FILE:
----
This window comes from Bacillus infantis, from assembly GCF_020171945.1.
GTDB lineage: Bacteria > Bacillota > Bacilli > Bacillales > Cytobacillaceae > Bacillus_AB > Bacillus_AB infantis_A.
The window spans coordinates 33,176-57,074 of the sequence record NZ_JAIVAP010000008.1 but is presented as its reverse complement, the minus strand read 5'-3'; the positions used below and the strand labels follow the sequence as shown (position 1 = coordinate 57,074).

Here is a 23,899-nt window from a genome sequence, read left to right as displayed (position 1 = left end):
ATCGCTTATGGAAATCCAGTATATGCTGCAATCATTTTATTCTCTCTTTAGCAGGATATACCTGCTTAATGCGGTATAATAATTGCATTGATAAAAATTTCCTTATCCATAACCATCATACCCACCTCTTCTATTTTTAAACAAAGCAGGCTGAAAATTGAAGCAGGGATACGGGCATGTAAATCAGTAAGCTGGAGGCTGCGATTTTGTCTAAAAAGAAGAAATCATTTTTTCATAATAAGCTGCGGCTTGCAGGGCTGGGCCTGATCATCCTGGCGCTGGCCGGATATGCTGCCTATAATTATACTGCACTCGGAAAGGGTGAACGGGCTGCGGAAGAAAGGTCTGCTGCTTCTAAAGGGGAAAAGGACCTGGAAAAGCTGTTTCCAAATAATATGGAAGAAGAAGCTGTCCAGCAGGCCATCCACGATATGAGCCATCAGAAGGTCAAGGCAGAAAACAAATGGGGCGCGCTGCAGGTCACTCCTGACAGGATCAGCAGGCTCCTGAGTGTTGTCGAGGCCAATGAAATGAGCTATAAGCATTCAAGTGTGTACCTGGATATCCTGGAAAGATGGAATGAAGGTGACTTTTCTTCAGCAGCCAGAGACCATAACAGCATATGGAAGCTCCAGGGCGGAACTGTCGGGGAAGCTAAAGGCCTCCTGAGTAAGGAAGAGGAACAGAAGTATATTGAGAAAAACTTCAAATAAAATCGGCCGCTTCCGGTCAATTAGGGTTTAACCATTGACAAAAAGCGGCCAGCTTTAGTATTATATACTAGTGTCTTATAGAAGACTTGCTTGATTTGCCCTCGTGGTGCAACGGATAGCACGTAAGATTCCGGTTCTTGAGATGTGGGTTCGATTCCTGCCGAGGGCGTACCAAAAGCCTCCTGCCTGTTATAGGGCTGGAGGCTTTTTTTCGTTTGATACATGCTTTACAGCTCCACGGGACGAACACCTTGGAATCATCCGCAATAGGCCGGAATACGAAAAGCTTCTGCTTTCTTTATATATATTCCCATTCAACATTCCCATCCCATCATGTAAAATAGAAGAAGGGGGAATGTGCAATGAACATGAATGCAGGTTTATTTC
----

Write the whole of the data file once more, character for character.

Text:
This window comes from Bacillus infantis, from assembly GCF_020171945.1.
GTDB lineage: Bacteria > Bacillota > Bacilli > Bacillales > Cytobacillaceae > Bacillus_AB > Bacillus_AB infantis_A.
The window spans coordinates 33,176-57,074 of the sequence record NZ_JAIVAP010000008.1 but is presented as its reverse complement, the minus strand read 5'-3'; the positions used below and the strand labels follow the sequence as shown (position 1 = coordinate 57,074).

Here is a 23,899-nt window from a genome sequence, read left to right as displayed (position 1 = left end):
ATCGCTTATGGAAATCCAGTATATGCTGCAATCATTTTATTCTCTCTTTAGCAGGATATACCTGCTTAATGCGGTATAATAATTGCATTGATAAAAATTTCCTTATCCATAACCATCATACCCACCTCTTCTATTTTTAAACAAAGCAGGCTGAAAATTGAAGCAGGGATACGGGCATGTAAATCAGTAAGCTGGAGGCTGCGATTTTGTCTAAAAAGAAGAAATCATTTTTTCATAATAAGCTGCGGCTTGCAGGGCTGGGCCTGATCATCCTGGCGCTGGCCGGATATGCTGCCTATAATTATACTGCACTCGGAAAGGGTGAACGGGCTGCGGAAGAAAGGTCTGCTGCTTCTAAAGGGGAAAAGGACCTGGAAAAGCTGTTTCCAAATAATATGGAAGAAGAAGCTGTCCAGCAGGCCATCCACGATATGAGCCATCAGAAGGTCAAGGCAGAAAACAAATGGGGCGCGCTGCAGGTCACTCCTGACAGGATCAGCAGGCTCCTGAGTGTTGTCGAGGCCAATGAAATGAGCTATAAGCATTCAAGTGTGTACCTGGATATCCTGGAAAGATGGAATGAAGGTGACTTTTCTTCAGCAGCCAGAGACCATAACAGCATATGGAAGCTCCAGGGCGGAACTGTCGGGGAAGCTAAAGGCCTCCTGAGTAAGGAAGAGGAACAGAAGTATATTGAGAAAAACTTCAAATAAAATCGGCCGCTTCCGGTCAATTAGGGTTTAACCATTGACAAAAAGCGGCCAGCTTTAGTATTATATACTAGTGTCTTATAGAAGACTTGCTTGATTTGCCCTCGTGGTGCAACGGATAGCACGTAAGATTCCGGTTCTTGAGATGTGGGTTCGATTCCTGCCGAGGGCGTACCAAAAGCCTCCTGCCTGTTATAGGGCTGGAGGCTTTTTTTCGTTTGATACATGCTTTACAGCTCCACGGGACGAACACCTTGGAATCATCCGCAATAGGCCGGAATACGAAAAGCTTCTGCTTTCTTTATATATATTCCCATTCAACATTCCCATCCCATCATGTAAAATAGAAGAAGGGGGAATGTGCAATGAACATGAATGCAGGTTTATTTC